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Past Volcanic Eruptions in the Auckland Field More Common

Rocky Planet iconRocky Planet
By Erik Klemetti
Apr 11, 2013 7:26 PMNov 20, 2019 3:11 AM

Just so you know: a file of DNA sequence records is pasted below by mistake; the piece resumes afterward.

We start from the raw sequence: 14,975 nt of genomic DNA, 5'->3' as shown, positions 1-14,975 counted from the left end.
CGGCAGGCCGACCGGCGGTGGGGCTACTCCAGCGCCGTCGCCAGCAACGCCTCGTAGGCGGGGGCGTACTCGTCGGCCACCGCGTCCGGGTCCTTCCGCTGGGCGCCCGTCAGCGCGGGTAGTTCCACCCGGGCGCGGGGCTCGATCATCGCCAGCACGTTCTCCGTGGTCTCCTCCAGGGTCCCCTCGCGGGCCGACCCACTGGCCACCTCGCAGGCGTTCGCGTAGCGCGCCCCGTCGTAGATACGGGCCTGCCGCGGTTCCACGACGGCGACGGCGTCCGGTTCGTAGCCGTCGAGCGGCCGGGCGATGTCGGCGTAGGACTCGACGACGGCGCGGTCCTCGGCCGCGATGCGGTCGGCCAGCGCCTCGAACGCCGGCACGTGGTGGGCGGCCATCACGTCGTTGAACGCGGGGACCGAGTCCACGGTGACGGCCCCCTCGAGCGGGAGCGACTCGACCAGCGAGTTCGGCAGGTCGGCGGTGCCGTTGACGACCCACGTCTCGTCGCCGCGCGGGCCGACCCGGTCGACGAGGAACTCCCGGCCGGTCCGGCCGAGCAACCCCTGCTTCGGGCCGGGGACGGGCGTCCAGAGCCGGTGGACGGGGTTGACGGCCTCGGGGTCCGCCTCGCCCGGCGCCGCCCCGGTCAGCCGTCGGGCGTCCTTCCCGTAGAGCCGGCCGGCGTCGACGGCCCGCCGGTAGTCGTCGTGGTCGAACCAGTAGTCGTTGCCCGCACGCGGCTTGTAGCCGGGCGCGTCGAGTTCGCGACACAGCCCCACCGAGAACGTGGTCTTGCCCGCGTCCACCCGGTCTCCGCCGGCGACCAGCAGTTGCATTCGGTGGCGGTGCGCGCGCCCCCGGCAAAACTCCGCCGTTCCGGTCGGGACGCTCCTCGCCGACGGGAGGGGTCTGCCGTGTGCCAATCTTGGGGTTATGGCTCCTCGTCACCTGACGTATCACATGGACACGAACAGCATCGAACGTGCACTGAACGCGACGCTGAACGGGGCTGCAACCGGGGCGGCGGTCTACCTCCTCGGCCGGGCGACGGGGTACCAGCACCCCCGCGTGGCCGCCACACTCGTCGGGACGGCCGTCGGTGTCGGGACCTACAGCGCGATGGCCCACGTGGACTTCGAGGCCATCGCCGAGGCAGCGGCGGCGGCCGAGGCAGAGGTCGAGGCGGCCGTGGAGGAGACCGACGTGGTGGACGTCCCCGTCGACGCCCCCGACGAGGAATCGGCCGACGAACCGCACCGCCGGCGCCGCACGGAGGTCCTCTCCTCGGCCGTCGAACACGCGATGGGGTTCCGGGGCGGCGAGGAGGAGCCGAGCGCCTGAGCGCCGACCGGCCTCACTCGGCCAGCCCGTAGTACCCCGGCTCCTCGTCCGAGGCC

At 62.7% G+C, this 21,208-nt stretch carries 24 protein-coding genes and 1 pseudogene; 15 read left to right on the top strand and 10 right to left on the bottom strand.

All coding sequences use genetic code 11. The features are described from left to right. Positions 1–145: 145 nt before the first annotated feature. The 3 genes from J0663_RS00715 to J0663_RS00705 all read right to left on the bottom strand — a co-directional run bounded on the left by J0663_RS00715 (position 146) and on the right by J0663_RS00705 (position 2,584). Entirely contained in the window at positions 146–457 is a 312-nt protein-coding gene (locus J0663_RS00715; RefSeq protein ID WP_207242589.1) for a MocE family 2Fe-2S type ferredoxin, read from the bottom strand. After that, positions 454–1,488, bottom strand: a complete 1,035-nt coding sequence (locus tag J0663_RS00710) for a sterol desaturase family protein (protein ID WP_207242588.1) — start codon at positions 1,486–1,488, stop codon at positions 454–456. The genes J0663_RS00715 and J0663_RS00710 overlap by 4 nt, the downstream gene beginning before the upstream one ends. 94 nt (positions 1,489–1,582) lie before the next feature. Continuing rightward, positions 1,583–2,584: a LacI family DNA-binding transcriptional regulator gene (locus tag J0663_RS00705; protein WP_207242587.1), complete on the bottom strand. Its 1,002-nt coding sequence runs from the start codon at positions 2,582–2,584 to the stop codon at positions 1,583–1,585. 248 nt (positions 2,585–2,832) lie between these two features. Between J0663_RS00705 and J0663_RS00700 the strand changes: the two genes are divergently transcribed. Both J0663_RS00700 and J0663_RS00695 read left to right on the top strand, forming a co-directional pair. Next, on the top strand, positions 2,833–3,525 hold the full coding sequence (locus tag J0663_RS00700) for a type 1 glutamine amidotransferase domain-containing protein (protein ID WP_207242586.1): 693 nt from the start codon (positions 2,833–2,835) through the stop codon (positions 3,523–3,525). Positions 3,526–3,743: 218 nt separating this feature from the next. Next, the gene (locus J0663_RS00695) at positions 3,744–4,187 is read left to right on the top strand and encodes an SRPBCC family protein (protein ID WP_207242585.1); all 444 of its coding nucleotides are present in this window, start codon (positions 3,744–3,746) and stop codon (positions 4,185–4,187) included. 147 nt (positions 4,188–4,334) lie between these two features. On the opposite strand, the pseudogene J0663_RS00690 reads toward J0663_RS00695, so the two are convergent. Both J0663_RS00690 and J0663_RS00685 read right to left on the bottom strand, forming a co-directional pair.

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A view across Hauraki Gulf to Rangitoto, part of the Auckland Field. It last erupted in ~1350 A.D. Image: Sids1 / Flickr. The city of Auckland might be in one of the most volcanically interesting locations on the planet. The largest city of New Zealand is built on top of an active volcanic field, with at least 50 scoria cones, maars and shield volcanoes dotting the landscape of the city and into the Hauraki Gulf (be sure to read this great summary of all things Auckland Field from GNS Science). Considering that a major metropolitan center is built on this volcanic field, we know surprisingly little about the full history of volcanic activity in the Auckland area that reaches back 250,000 years. The largest single feature of the Auckland Field is the island of Rangitoto (pdf link), on the north end of the field. The island is thought to have formed during a period of intense volcanic activity in ~1350 A.D. (only 50 years after the eruptions that formed the modern Tarawera edifice to the south of Auckland in the Taupo Volcanic Zone). This eruption of Rangitoto helped build much of the island with 3 cubic kilometers of basaltic material (a significant portion of the evidence Auckland Field activity) -- both as lava flows and explosive activity. However, it was thought that this eruption at Rangitoto was the only eruption within the Auckland Field in the last ~10,000 years. The Auckland Field is still closely monitored by GNS Science, with an array of seismometers watching for any changes in its currently quiescent state. A new study in the Journal of Volcanology and Geothermal Research seems to suggest that the Auckland Field and Rangitoto have been more active during the last few thousand years that previously appreciated. Phil Shane and others from the University of Auckland and University of Plymouth (UK) dated tephra (volcanic material from explosive eruptions -- ash and other fragments) from lake sediments in order to find evidence of smaller volcanic eruptions from the Auckland Field. Remember, the Auckland area has been heavily developed, so evidence of many eruptions, especially the small explosive eruptions that dust ash over the landscape, have been erased by human activity (along with normal weathering). However, these fine ash layers are preserved in undisturbed lake sediment, so by sampling the fine layers of ash in cores taken from the bottom of these lakes, you can look at the evidence of eruptions that is lost elsewhere. By carbon-dating layers of lake sediment and identifying ash from well-dated eruptions (like the ~230 A.D. eruption of Taupo or the ~5.5 ka eruption from Whakatane on the Okataina caldera), the ages of Rangitoto tephra layers could be interpolated. What Shane and others found was that Rangitoto produced numerous small eruptions for ~1000 years before the voluminous eruption at ~1350 A.D. Now, it wasn't as easy as that to be sure that the tephra layers were from Rangitoto -- the lake that they sampled the sediment was a volcanic feature itself (a maar), formed 207,000 years ago. There could be the potential that ash from Lake Pupuke could be the source of the fine layers of basaltic ash in the sediment. However, by compositionally fingerprinting the ash, Shane and others could confirm that the ash was sourced from Rangitoto, not Lake Pupuke. They also examined peat cores from nearby areas to help with identifying the extent of some of these ash layers. What does this mean for Auckland? Well, the previous interpretation of Rangitoto was that it was a monogenetic shield volcano, like Mauna Ulu on Kilauea. This means that after an eruption begins from a specific vent, it might erupt from months to a few years, but then go quiet. The next eruption would likely not be sourced from the same vent as before, but possibly somewhere else within the Auckland Field. Shane and others finding instead suggest that Rangitoto puffed away for a thousand years before the final voluminous eruption that formed much of the island on which it sits. For Auckland, this is relatively bad news as the volcanic risk models for the area has been focussed on short eruptions (weeks to years), but if the tephra analysis from Lake Pupuke is correct, then an eruptive center in the Auckland Field could be active for hundreds if not a thousand years (intermittently, of course). Those of you who think a lot of volcanic mitigation know that this changes the game for the city of Auckland, because if a new eruption could produce small explosive eruptions and lava flows for hundreds of years, how the city copes with such activity is very different than an eruption that only lasts a few months. That being said, this news is not catastrophic for Auckland, either. Think about all the people living around Etna on Sicily, a place that has survived through persistent volcanic activity like we might expect from the Auckland Field for thousands of years. A hypothetical 500 year eruption sequence in the Auckland Field would clearly have a dramatic effect on the city, but depending on the location of the vent, it is by no means a death sentence for the city.

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